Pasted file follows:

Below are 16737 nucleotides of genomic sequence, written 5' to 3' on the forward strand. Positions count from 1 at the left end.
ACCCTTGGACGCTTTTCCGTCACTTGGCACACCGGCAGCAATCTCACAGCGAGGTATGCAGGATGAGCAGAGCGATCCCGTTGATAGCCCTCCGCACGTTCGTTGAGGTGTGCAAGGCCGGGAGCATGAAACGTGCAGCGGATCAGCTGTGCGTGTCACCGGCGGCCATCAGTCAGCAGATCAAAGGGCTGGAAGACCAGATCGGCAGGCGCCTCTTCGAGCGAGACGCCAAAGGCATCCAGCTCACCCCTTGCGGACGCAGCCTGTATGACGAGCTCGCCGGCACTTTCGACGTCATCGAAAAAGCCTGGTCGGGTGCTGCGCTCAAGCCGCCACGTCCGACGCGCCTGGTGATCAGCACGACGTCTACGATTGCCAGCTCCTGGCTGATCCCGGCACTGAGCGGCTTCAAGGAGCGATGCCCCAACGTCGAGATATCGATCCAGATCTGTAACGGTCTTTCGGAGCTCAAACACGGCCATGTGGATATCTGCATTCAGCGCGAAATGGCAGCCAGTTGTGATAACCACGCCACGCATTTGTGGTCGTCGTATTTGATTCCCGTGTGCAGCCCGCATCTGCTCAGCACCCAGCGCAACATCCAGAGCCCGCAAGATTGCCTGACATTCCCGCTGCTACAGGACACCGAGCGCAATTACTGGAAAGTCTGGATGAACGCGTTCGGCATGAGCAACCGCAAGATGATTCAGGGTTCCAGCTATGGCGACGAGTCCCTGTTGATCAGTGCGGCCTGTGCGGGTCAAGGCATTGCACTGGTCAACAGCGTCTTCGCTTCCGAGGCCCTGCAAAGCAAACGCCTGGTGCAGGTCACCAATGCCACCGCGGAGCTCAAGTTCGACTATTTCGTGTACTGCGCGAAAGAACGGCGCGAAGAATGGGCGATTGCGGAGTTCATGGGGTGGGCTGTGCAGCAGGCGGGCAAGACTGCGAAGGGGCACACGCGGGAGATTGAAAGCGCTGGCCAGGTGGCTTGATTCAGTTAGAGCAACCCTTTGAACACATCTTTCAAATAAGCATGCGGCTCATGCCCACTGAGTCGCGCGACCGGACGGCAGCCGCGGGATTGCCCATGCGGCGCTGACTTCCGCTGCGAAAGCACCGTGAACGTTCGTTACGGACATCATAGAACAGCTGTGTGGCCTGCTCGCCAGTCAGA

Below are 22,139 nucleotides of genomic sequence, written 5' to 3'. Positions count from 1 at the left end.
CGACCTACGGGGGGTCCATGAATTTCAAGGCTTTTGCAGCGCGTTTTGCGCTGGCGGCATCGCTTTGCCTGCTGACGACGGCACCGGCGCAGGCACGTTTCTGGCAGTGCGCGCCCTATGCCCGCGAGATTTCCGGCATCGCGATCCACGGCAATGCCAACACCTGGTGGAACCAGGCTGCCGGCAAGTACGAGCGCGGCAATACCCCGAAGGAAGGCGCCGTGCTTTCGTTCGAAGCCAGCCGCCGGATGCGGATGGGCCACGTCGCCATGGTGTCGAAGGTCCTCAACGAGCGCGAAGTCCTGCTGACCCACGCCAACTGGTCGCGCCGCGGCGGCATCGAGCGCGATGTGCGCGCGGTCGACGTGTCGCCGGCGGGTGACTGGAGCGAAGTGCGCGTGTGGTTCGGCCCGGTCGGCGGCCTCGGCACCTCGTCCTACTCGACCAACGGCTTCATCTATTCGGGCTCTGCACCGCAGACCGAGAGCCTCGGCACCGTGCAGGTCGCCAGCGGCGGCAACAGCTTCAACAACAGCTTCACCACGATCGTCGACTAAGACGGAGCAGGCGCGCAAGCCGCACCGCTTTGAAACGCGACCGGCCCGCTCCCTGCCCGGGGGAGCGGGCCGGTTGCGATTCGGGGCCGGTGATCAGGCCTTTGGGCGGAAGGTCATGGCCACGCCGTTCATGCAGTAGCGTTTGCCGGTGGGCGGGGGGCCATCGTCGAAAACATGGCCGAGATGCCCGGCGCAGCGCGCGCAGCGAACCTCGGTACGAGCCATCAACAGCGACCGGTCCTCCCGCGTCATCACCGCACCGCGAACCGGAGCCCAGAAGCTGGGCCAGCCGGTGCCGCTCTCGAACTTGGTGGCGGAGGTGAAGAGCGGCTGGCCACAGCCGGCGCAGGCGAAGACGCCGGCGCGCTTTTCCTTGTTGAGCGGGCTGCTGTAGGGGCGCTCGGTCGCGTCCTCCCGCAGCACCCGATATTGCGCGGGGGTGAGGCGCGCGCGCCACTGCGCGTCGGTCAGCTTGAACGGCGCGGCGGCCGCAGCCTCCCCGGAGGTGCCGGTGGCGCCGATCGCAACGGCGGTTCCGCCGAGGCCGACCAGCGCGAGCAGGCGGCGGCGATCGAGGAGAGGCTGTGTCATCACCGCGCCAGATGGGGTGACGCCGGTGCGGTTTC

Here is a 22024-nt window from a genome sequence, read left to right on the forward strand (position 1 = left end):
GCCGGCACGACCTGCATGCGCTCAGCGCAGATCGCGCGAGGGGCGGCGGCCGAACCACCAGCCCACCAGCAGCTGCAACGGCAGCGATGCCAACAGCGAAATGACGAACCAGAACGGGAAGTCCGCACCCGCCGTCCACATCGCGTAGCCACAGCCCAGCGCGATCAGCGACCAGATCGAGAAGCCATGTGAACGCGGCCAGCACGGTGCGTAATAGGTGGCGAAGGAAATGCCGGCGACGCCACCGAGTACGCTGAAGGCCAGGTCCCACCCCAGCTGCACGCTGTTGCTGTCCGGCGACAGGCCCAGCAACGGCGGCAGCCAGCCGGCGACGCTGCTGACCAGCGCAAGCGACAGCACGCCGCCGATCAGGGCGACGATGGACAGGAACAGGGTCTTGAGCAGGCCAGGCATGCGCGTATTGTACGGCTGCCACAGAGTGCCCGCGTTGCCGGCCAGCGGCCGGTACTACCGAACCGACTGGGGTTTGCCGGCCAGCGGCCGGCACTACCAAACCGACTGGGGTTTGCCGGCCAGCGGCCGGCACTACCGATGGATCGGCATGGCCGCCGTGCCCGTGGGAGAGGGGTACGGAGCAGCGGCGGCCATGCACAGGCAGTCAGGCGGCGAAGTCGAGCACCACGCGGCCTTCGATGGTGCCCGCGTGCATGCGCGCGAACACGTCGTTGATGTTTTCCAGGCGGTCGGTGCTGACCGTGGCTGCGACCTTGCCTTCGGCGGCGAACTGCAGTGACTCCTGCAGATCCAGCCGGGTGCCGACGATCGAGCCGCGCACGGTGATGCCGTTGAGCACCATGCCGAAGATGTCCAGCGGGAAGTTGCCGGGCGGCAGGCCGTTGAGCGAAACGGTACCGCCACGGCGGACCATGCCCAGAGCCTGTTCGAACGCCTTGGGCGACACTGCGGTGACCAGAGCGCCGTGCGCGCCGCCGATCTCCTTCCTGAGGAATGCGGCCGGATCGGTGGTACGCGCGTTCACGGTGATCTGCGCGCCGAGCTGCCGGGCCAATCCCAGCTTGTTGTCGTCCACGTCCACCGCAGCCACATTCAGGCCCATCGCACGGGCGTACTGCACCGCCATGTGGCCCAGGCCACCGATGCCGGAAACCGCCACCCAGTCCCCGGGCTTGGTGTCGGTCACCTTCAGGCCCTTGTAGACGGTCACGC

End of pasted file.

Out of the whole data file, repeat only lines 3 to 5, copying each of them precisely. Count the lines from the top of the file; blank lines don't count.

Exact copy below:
Below are 22,139 nucleotides of genomic sequence, written 5' to 3'. Positions count from 1 at the left end.
CGACCTACGGGGGGTCCATGAATTTCAAGGCTTTTGCAGCGCGTTTTGCGCTGGCGGCATCGCTTTGCCTGCTGACGACGGCACCGGCGCAGGCACGTTTCTGGCAGTGCGCGCCCTATGCCCGCGAGATTTCCGGCATCGCGATCCACGGCAATGCCAACACCTGGTGGAACCAGGCTGCCGGCAAGTACGAGCGCGGCAATACCCCGAAGGAAGGCGCCGTGCTTTCGTTCGAAGCCAGCCGCCGGATGCGGATGGGCCACGTCGCCATGGTGTCGAAGGTCCTCAACGAGCGCGAAGTCCTGCTGACCCACGCCAACTGGTCGCGCCGCGGCGGCATCGAGCGCGATGTGCGCGCGGTCGACGTGTCGCCGGCGGGTGACTGGAGCGAAGTGCGCGTGTGGTTCGGCCCGGTCGGCGGCCTCGGCACCTCGTCCTACTCGACCAACGGCTTCATCTATTCGGGCTCTGCACCGCAGACCGAGAGCCTCGGCACCGTGCAGGTCGCCAGCGGCGGCAACAGCTTCAACAACAGCTTCACCACGATCGTCGACTAAGACGGAGCAGGCGCGCAAGCCGCACCGCTTTGAAACGCGACCGGCCCGCTCCCTGCCCGGGGGAGCGGGCCGGTTGCGATTCGGGGCCGGTGATCAGGCCTTTGGGCGGAAGGTCATGGCCACGCCGTTCATGCAGTAGCGTTTGCCGGTGGGCGGGGGGCCATCGTCGAAAACATGGCCGAGATGCCCGGCGCAGCGCGCGCAGCGAACCTCGGTACGAGCCATCAACAGCGACCGGTCCTCCCGCGTCATCACCGCACCGCGAACCGGAGCCCAGAAGCTGGGCCAGCCGGTGCCGCTCTCGAACTTGGTGGCGGAGGTGAAGAGCGGCTGGCCACAGCCGGCGCAGGCGAAGACGCCGGCGCGCTTTTCCTTGTTGAGCGGGCTGCTGTAGGGGCGCTCGGTCGCGTCCTCCCGCAGCACCCGATATTGCGCGGGGGTGAGGCGCGCGCGCCACTGCGCGTCGGTCAGCTTGAACGGCGCGGCGGCCGCAGCCTCCCCGGAGGTGCCGGTGGCGCCGATCGCAACGGCGGTTCCGCCGAGGCCGACCAGCGCGAGCAGGCGGCGGCGATCGAGGAGAGGCTGTGTCATCACCGCGCCAGATGGGGTGACGCCGGTGCGGTTTC

Here is a 22024-nt window from a genome sequence, read left to right on the forward strand (position 1 = left end):